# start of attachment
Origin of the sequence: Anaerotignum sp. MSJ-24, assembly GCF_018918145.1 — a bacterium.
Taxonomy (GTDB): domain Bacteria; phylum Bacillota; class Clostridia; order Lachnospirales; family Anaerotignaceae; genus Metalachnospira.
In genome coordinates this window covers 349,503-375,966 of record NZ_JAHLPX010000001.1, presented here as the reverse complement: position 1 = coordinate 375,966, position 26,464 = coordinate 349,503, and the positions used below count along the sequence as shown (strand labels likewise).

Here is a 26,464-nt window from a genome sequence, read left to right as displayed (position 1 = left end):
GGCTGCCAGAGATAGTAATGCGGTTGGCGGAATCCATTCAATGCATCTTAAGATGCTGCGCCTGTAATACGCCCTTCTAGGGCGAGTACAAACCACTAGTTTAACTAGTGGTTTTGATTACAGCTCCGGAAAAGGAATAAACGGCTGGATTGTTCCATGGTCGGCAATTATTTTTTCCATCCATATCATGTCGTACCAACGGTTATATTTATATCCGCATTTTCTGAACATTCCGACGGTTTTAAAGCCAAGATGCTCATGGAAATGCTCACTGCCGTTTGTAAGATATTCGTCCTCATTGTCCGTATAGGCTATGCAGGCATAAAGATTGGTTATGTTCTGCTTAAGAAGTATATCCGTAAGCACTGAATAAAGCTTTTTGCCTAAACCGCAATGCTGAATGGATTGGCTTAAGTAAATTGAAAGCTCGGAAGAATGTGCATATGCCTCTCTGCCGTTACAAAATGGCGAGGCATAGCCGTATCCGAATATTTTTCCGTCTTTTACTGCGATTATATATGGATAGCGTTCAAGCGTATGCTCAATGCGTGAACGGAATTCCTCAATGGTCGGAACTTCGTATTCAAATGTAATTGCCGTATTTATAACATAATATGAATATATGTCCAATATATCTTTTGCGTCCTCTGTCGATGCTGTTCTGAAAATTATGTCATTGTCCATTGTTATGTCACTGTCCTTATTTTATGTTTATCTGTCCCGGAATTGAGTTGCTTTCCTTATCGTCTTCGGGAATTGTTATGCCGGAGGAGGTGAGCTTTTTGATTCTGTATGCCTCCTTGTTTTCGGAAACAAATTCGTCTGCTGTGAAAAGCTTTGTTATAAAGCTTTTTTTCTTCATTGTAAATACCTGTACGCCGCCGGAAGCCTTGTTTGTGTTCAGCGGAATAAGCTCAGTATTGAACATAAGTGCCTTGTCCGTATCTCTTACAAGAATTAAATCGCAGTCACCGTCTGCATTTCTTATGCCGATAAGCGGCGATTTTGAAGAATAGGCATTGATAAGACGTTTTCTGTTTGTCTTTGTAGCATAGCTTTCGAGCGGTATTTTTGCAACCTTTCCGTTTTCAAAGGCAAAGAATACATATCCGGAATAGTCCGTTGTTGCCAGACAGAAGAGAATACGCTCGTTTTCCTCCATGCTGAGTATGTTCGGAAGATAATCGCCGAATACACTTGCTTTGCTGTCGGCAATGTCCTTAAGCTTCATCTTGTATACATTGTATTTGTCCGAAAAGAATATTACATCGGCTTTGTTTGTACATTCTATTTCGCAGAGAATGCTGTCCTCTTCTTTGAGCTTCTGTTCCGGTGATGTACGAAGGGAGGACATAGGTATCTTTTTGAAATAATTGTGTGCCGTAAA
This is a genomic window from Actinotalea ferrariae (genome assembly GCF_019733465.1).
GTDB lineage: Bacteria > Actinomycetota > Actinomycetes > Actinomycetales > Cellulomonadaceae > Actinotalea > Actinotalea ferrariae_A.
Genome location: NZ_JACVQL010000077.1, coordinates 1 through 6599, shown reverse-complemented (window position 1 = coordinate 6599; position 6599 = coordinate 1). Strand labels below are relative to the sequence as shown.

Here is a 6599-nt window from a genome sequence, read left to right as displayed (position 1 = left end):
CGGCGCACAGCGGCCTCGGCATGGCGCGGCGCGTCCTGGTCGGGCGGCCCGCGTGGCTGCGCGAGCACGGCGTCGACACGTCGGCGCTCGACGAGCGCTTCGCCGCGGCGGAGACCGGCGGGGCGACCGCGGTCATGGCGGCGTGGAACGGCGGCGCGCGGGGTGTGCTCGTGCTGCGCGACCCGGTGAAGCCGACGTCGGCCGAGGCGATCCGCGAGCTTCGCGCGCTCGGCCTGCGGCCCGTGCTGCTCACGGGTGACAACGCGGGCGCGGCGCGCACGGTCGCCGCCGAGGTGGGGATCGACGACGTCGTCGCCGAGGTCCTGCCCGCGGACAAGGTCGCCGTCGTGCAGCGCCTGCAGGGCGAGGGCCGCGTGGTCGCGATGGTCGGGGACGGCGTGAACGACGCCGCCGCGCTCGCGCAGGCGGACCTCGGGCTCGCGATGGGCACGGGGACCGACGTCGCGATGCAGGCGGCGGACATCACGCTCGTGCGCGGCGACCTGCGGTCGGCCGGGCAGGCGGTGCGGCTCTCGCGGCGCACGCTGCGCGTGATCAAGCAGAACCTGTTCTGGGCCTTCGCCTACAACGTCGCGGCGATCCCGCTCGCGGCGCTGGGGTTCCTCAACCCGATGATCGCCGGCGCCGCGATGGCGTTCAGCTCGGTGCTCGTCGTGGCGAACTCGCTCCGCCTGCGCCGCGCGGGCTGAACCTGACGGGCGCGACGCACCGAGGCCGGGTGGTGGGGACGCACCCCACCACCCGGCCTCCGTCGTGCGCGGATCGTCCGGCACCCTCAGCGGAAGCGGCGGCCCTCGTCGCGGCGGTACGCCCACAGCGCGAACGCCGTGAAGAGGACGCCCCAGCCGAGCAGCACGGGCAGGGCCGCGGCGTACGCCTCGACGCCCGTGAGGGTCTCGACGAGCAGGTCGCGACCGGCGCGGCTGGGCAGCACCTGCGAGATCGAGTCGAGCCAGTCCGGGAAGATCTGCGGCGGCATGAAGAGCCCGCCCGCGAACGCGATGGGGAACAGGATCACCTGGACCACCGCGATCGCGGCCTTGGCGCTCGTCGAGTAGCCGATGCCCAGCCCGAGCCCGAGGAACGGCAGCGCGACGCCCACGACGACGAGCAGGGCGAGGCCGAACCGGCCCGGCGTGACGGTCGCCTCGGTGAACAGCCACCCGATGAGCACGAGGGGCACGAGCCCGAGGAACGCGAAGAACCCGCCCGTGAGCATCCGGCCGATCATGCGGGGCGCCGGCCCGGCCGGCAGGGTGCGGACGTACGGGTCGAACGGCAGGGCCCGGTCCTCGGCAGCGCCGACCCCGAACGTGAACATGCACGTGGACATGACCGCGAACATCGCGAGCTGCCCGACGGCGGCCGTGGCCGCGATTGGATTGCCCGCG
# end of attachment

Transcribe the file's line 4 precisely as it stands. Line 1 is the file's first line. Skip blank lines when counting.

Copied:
Here is a 26,464-nt window from a genome sequence, read left to right as displayed (position 1 = left end):